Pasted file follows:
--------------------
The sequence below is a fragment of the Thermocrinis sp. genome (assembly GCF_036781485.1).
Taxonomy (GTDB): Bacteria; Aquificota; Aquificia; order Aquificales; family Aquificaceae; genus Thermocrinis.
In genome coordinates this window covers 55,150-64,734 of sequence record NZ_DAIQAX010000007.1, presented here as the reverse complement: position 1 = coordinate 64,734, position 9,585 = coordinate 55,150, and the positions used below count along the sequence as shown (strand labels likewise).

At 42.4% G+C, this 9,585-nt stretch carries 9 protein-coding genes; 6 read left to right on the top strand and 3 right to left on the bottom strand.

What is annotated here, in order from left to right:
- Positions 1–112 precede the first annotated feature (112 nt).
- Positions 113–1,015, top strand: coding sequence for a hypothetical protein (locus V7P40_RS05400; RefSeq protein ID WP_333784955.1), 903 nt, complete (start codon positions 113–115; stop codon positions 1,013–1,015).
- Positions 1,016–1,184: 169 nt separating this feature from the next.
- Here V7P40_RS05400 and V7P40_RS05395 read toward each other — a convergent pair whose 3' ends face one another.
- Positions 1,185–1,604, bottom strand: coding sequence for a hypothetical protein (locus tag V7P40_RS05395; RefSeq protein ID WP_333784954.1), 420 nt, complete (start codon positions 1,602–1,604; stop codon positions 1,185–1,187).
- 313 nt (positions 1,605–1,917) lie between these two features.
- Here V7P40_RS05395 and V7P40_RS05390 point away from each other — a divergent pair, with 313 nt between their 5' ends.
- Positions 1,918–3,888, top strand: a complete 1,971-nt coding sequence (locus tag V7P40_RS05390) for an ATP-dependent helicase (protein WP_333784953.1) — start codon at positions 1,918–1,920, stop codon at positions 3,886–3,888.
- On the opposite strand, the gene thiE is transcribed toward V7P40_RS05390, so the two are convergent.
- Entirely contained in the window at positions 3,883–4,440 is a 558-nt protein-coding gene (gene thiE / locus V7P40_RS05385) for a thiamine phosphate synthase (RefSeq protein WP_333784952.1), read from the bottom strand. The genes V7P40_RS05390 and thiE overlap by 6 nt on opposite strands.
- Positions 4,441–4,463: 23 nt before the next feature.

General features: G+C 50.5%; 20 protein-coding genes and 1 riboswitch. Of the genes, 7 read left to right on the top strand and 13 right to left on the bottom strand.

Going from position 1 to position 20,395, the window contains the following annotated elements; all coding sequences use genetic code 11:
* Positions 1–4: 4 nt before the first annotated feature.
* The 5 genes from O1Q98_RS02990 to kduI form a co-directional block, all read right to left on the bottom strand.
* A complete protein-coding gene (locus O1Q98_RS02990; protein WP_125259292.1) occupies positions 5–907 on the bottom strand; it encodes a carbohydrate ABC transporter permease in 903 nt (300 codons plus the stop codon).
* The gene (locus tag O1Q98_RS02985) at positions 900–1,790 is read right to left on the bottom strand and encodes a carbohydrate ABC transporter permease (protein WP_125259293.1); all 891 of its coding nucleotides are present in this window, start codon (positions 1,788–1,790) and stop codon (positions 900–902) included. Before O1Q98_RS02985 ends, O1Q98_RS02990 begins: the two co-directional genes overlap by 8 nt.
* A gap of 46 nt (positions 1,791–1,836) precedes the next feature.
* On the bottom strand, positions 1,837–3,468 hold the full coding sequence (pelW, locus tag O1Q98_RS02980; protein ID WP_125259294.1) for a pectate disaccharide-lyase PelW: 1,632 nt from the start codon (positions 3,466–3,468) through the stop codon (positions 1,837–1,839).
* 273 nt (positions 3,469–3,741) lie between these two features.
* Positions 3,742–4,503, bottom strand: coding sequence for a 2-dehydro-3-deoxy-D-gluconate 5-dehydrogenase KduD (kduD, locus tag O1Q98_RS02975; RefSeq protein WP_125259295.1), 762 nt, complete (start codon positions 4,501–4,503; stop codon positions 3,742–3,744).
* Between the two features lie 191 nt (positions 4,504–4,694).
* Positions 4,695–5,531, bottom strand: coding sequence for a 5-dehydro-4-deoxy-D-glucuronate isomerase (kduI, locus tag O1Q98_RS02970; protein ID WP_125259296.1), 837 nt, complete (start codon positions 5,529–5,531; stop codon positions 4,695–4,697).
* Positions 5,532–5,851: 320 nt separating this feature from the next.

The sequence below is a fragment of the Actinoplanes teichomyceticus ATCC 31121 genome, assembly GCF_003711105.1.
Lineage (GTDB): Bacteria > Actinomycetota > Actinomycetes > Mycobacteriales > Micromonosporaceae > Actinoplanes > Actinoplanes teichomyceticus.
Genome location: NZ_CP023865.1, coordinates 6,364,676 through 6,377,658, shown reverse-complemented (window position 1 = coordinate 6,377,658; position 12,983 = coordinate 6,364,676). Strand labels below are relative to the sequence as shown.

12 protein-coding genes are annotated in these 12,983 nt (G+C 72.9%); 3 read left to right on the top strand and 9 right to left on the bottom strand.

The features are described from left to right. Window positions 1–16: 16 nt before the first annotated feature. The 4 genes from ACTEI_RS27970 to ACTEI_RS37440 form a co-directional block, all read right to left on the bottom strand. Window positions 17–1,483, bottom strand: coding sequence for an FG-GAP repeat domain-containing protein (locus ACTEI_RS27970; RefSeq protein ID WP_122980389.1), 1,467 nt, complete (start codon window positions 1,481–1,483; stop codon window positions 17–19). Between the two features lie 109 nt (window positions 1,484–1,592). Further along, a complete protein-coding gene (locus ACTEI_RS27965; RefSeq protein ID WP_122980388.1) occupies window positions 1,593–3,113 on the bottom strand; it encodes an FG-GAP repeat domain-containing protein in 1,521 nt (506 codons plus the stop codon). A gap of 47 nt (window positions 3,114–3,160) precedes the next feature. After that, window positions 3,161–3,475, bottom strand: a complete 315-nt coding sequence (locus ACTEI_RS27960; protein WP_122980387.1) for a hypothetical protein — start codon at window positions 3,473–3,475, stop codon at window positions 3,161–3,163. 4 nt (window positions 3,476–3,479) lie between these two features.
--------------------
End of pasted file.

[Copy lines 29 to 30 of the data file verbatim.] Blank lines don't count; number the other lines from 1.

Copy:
* Positions 5,532–5,851: 320 nt separating this feature from the next.

The sequence below is a fragment of the Actinoplanes teichomyceticus ATCC 31121 genome, assembly GCF_003711105.1.